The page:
Mid-January, it was time for our third Rotary meeting. It was held in a city called Poprad in Slovakia near the High Tatras. The Tatras Mountains are a famous mountain range that is mostly in Slovakia, but extends into Poland as well. All of us exchangers would be arriving to Poprad on Friday evening for a language test (don’t ask how that went) and a talent show (to prepare our performances at the Rotary District 2240 Conference in May), then we would spend our day hiking in the Tatras all day Saturday. Finally on Sunday we would return home. The talent show was really entertaining. The Brazilian exchange students performed the dance they would be doing, the Canadians showcased their skit, etc. It was really amazing to see everyone’s individual pride in their home countries, and the performances are well on their way to “wow-ing” everyone at the conference. Saturday we set out bright and early for a long day of hiking ahead of us. The mountains were incredible and I’m sure I annoyed everyone hiking behind me by stopping every 10 minutes to snap a picture. We hiked for about 4 hours, then took a train to the city in which we started for an hour lunch break. Sitting down and eating warm potatoes had never felt so blissful. Because of my lack of hiking experience, I sat out the next hike where they hiked to the top of a hill and rode sleds down. I know if I would have done that second hike, I would have been spewing the contents of my stomach over the side of the sled on the way down. After, we went back to the hotel where we had an hour long dance party. Half of us- myself included -were about 20 minutes from dropping to the floor in exhaustion, so we sat in the back of the room making shadow-puppets. If that doesn’t give you an indication of how deliriously tired we were, then I don’t know what will. We all dove into our beds and hit the sack as soon as we were given permission. When I woke up the next morning, I felt like I needed to sleep for another two days to be fully charged. All of us exchange students sent each other off with hugs and we took our respective ways of transportation back home. I was snoring in bed within the first three minutes of stepping foot back into the house. I’m certain my host parents think they don’t let us sleep, and truthfully, sometimes it feels like it.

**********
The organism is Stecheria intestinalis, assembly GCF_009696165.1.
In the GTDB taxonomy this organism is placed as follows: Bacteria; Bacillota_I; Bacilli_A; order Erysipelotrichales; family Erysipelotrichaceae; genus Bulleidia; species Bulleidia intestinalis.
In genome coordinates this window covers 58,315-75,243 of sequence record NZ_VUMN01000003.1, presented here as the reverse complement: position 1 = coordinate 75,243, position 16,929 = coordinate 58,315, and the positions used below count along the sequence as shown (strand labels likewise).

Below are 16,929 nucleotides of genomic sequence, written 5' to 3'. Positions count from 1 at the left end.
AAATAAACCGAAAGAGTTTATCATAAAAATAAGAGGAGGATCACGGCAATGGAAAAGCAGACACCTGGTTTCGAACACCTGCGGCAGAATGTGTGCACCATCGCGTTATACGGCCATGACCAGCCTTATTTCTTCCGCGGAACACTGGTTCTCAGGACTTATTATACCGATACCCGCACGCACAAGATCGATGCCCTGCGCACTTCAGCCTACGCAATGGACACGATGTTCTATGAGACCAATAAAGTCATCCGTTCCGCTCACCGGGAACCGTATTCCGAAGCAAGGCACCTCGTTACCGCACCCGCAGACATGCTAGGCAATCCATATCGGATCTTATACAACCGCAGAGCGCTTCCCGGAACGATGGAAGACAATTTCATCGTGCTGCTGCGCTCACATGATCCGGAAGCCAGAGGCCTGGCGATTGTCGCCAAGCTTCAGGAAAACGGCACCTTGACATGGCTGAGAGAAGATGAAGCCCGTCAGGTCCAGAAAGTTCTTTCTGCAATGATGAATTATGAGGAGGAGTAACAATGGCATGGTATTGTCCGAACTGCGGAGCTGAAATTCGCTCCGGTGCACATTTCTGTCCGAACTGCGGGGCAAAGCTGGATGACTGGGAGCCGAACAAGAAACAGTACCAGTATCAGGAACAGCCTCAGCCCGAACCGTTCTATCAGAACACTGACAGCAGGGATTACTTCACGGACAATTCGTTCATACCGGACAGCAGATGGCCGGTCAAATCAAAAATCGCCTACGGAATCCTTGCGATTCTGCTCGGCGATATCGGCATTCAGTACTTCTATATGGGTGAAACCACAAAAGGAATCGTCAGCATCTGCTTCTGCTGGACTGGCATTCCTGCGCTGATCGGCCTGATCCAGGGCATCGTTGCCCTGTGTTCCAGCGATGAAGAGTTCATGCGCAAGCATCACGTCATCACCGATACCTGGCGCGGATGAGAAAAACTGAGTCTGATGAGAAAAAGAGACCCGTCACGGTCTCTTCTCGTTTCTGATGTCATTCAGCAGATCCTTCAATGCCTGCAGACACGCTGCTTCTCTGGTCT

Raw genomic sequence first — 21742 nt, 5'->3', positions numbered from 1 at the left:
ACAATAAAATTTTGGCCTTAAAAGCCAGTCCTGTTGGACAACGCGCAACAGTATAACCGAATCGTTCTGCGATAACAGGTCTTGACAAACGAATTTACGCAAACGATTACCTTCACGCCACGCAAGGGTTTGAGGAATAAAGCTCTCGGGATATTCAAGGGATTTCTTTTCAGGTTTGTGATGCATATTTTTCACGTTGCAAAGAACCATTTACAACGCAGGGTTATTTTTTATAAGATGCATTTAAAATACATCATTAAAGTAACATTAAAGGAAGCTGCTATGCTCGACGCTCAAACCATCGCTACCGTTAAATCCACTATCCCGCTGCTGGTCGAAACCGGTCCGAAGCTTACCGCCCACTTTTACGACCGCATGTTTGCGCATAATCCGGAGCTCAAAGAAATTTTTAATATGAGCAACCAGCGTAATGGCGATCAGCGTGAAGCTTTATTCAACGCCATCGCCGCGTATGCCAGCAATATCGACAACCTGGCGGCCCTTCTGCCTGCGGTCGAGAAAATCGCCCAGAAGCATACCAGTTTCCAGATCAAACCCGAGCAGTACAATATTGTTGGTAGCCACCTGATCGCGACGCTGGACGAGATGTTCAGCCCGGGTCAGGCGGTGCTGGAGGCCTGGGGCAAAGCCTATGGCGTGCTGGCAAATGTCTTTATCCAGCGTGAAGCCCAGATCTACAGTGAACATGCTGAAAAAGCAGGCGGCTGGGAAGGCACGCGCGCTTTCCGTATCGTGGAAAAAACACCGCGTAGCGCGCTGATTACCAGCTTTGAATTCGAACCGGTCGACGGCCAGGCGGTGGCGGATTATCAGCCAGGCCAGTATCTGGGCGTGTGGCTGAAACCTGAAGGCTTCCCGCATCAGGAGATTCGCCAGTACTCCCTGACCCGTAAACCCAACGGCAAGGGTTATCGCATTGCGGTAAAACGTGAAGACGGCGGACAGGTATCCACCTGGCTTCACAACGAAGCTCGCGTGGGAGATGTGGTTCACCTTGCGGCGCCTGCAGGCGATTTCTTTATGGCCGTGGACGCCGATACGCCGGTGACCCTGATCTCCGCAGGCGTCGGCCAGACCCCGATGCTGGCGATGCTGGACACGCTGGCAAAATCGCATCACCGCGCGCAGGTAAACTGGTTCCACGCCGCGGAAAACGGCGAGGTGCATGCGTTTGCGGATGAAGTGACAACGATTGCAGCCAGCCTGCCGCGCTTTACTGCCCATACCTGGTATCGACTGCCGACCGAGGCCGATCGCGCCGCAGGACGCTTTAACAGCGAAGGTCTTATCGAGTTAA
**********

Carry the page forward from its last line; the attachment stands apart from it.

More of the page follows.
So here I am snuggled in bed and watching it rain, thinking about how I am halfway through my exchange. I’ve been here for five months and I will return in another five months. It feels strange. I feel like I’ve lived here my whole life, but I also feel as if I’ve only been here for a month. Time really does fly when you’re having fun (or even when you’re not). Truthfully, it hasn’t been all enjoyable. I’ve struggled immensely with learning the language and I still have SO much work ahead of me in that respect. I’ve been homesick, I’ve felt lonely, and sometimes I’ve been completely alone and felt like I had no support. But it’s all part of the experience, and I’m certainly not the same person I was five months ago. I know I will continue to grow and change in these next five months to come. Whatever experiences I have here shape me positively for the future and I know I will never regret any of my experiences here, no matter how painful they are now.

I’ll leave you here with a plethora of photos and warm wishes for the new year. Also a promise that I won’t leave you hanging for another three months.